"Re inaccurate story floating re:ethics violation/Legal Defense Fund;matter is still pending;new info was just requested even;no final report," she wrote.

Late Tuesday, she issued a longer written statement that said:

"I find the notion that I have taken any action pertaining to the legal defense trust fund misguided and factually in error. I am informed that this fund was created by experienced attorneys in DC and was modeled after other similar funds established for senators and others. The fund itself was not created by me nor is it controlled by me. Neither I nor my lawyer has received a penny from this fund, and I am informed the Trustee was withholding any action or payment pending final resolution with the Personnel Board. This is the hallmark of legal compliance and prudent conduct.

"In short, I have not ‘acted' relative to the defense fund and it is misleading to say I have. I have no doubt that the Trust will welcome guidance by the Board, as do we all, but it is my understanding that this matter was not resolved and the complainant's violation of law has served to mislead the public and prejudice a fair review of this matter."

Palin will resign from office on Sunday, with a year and a half left in her term. The governor has said one reason she's stepping down is frustration over the cost and time involved for the state in dealing what she calls "frivolous" ethics complaints. The state personnel board has received nearly 20 ethics complaints against Palin.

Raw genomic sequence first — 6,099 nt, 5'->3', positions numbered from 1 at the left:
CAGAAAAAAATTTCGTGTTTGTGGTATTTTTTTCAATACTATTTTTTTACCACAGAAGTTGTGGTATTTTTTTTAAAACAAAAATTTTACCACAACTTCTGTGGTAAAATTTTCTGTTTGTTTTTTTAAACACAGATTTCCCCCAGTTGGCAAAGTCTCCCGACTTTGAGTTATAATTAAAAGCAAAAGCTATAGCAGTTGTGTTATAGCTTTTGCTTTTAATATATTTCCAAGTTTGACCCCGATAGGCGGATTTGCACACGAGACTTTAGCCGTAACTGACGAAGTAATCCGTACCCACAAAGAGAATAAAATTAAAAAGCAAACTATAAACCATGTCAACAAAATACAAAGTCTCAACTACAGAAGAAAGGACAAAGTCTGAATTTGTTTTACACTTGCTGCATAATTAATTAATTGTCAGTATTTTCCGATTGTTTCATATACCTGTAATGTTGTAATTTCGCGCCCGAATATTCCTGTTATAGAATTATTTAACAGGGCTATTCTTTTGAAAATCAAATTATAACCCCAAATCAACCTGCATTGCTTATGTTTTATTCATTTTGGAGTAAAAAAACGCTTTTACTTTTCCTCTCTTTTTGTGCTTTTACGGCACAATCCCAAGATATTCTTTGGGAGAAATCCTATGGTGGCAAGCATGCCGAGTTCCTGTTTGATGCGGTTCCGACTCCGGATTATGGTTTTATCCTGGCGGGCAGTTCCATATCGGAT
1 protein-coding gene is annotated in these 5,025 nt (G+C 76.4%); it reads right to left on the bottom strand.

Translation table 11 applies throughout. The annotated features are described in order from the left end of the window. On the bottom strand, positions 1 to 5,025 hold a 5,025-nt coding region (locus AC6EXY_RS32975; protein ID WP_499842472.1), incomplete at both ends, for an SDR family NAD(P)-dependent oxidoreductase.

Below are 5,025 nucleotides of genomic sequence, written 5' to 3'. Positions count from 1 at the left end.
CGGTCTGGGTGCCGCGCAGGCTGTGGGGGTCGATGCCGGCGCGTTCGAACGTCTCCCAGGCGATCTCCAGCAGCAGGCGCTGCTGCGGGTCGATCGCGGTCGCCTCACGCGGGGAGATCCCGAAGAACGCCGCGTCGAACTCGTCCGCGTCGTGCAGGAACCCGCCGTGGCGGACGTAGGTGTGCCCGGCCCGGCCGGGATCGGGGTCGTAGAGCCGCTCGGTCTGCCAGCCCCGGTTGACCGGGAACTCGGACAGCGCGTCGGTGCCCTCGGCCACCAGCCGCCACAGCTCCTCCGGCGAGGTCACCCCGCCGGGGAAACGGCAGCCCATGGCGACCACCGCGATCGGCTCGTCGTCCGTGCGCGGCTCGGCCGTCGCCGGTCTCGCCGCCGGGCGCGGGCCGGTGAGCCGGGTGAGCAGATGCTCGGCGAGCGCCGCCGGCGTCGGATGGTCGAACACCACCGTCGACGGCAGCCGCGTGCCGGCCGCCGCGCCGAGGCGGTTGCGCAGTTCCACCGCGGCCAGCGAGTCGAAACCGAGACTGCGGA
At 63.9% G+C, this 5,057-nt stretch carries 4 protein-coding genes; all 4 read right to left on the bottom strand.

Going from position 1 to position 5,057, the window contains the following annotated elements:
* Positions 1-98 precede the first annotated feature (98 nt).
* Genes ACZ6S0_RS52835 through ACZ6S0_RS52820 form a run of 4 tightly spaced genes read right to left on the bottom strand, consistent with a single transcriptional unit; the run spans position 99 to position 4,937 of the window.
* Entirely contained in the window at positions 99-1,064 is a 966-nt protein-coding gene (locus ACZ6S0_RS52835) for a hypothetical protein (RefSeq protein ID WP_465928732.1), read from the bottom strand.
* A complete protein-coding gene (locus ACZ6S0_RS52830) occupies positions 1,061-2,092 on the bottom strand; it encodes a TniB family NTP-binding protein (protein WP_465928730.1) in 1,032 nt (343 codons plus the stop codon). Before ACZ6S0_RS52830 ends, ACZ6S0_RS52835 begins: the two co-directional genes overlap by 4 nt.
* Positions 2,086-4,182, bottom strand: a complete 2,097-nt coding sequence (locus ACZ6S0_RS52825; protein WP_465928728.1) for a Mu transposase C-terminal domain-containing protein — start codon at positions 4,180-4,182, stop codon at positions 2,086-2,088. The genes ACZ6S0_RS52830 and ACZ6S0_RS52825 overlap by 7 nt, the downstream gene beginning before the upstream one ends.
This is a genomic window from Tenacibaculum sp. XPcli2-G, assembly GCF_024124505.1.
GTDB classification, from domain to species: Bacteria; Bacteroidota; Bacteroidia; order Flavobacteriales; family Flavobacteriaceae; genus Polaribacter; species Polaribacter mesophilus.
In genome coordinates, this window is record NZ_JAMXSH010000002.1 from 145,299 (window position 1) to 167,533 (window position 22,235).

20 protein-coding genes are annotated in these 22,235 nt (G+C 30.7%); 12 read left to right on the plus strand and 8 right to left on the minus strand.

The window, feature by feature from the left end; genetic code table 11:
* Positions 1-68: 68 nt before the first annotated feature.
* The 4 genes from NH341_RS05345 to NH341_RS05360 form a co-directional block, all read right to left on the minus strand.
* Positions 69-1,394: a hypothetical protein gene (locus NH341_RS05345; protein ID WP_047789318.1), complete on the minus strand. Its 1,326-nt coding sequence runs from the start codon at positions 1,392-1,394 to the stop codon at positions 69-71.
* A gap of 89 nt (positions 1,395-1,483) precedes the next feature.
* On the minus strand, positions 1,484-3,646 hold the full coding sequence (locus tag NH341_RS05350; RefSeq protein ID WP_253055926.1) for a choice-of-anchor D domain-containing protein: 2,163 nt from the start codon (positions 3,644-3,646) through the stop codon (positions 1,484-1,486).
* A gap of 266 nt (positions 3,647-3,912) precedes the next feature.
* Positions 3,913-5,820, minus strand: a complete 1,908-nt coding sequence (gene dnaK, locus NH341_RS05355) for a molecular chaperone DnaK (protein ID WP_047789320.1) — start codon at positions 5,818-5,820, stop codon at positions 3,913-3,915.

Most were dismissed. But Palin settled one by reimbursing the state $8,143 for trips taken by her children. Now she has to deal with the finding that her legal defense fund appears to be in violation of Alaska law. The state personnel board also has the power to impose civil fines for violations.

Palin spokeswoman Stapleton said Daniels' report came 11 days after Palin announced her decision to step down and this issue played no role on it. Fund trustee Cole told the Associated Press, which first reported the story, that organizers have frozen the legal defense fund pending the personnel board's review. In the meantime, ethics complaints keep getting filed against Palin.

Daniel wrote that it could be possible for the state to reimburse for at least some legal expenses but he doesn't know if Palin's cases would qualify.

"In cases where an ethics complaint has been dismissed for lack of probable cause, it would seem particularly appropriate to require the state to pay for that expense rather than requiring the public official to pay it out of her own pocket," Daniel concluded. "Perhaps the Ethics Act should be amended to specifically address this problem."